The Standard & Poor’s 500 Index topped its February peak yesterday with fewer stocks driving the rally, meaning investors should buy individual equities rather than trust that bets on the entire market will be profitable, Bespoke Investment Group said.
When the benchmark gauge for U.S. equities climbed to the highest level since June 2008 yesterday, 17 percent of its companies reached 52-week highs, compared with 21 percent at the peak on Feb. 18. At the same time, 74 percent of the stocks closed above their 50-day average price, less than the 75 percent established on April 6, Bespoke data show.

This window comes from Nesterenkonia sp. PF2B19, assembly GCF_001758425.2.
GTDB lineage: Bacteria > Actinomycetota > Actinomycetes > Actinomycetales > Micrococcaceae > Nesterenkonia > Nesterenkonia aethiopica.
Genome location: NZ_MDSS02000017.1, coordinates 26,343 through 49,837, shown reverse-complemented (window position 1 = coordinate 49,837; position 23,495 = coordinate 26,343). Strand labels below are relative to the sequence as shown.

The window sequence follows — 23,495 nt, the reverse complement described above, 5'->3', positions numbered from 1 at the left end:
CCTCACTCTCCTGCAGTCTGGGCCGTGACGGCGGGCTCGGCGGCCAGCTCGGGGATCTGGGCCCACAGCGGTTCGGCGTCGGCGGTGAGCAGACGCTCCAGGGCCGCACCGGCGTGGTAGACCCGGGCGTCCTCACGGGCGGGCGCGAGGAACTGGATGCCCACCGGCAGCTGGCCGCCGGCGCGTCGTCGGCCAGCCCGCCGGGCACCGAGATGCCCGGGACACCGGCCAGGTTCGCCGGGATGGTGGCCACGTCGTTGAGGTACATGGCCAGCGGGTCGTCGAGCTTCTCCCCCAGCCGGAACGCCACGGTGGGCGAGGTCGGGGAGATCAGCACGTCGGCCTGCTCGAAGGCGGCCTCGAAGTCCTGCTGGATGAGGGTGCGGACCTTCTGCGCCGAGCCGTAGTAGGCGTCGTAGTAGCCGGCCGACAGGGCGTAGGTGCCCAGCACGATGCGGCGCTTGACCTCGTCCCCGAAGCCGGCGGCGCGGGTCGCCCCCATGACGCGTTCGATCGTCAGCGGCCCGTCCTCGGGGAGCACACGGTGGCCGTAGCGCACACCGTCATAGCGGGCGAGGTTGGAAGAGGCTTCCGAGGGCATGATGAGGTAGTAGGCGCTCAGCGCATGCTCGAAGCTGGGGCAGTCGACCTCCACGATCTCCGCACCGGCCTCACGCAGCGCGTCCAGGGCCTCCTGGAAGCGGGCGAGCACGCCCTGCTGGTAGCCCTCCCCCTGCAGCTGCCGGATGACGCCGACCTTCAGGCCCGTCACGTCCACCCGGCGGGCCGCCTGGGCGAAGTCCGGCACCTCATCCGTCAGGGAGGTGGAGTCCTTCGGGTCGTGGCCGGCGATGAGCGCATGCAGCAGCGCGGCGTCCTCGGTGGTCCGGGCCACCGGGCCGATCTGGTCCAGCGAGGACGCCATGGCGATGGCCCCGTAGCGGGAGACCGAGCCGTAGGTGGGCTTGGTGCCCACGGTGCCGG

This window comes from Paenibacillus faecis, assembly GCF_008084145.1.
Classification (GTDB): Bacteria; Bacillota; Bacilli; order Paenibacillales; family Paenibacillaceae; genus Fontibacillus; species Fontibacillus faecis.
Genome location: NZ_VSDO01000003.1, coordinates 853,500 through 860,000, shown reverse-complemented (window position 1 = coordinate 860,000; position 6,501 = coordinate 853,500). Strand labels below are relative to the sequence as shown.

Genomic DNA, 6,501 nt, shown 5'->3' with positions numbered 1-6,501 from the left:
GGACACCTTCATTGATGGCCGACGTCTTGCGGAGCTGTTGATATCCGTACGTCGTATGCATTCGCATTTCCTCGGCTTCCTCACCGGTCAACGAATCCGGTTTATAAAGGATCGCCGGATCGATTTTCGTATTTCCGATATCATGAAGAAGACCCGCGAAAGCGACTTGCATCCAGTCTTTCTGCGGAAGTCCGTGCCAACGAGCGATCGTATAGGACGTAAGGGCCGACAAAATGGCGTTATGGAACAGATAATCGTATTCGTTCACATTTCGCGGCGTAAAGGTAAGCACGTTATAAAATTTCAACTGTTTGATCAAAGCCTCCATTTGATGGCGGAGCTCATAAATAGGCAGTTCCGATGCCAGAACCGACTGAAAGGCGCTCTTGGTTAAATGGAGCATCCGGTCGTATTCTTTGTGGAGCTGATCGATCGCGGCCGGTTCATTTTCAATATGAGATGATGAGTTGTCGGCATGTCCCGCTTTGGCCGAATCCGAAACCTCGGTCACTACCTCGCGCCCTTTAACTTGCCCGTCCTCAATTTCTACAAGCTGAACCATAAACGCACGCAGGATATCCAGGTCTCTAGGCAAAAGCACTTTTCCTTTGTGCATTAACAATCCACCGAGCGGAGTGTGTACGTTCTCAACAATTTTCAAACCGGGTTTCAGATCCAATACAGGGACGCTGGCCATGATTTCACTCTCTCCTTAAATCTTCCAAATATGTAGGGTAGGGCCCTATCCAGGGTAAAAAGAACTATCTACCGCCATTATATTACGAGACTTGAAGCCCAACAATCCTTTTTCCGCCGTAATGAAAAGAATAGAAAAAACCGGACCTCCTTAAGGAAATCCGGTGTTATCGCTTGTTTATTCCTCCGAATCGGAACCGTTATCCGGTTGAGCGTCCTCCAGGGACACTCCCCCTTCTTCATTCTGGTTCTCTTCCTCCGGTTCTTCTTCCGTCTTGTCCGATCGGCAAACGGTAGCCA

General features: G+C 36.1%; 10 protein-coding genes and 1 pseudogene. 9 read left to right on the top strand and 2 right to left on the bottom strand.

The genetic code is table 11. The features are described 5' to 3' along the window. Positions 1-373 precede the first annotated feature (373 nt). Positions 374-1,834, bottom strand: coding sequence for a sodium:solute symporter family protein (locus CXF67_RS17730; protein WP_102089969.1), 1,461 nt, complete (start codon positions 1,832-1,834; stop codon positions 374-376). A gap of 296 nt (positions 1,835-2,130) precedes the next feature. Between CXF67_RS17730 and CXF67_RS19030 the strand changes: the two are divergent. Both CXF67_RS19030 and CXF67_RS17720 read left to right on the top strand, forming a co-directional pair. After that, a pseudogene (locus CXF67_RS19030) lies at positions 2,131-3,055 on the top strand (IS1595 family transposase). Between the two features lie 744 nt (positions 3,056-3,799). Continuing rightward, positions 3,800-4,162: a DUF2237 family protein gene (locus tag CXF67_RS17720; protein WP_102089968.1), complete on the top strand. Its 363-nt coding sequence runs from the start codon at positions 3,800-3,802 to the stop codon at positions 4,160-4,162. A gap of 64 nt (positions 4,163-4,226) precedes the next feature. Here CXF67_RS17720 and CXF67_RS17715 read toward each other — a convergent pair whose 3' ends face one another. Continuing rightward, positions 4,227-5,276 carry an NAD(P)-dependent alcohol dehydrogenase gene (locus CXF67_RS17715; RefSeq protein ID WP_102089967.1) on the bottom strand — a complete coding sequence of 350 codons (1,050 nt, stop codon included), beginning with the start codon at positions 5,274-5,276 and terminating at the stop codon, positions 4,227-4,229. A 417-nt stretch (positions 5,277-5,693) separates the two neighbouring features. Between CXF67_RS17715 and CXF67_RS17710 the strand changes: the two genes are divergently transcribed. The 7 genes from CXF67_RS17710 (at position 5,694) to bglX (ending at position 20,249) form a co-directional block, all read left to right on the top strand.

“When the S&P 500 makes a new high, one would expect to see the number of new highs in the index expand, and the more the better,” Paul Hickey, co-founder of the Harrison, New York- based research firm, wrote in a note published yesterday. “A lower number of new highs indicates that the rally is narrowing.” He added, “the tide would likely no longer lift all boats.”
The S&P 500 surged 99 percent through yesterday from a 12- year low in March 2009 amid economic stimulus measures from the U.S. government and earnings that topped projections for the ninth straight quarter.
“If the last two years has been like shooting fish in a barrel, going forward investors will need to increasingly focus on technique and style,” he said.
Technical analysts study charts of trading patterns and prices to predict changes in a security, commodity, currency or index.
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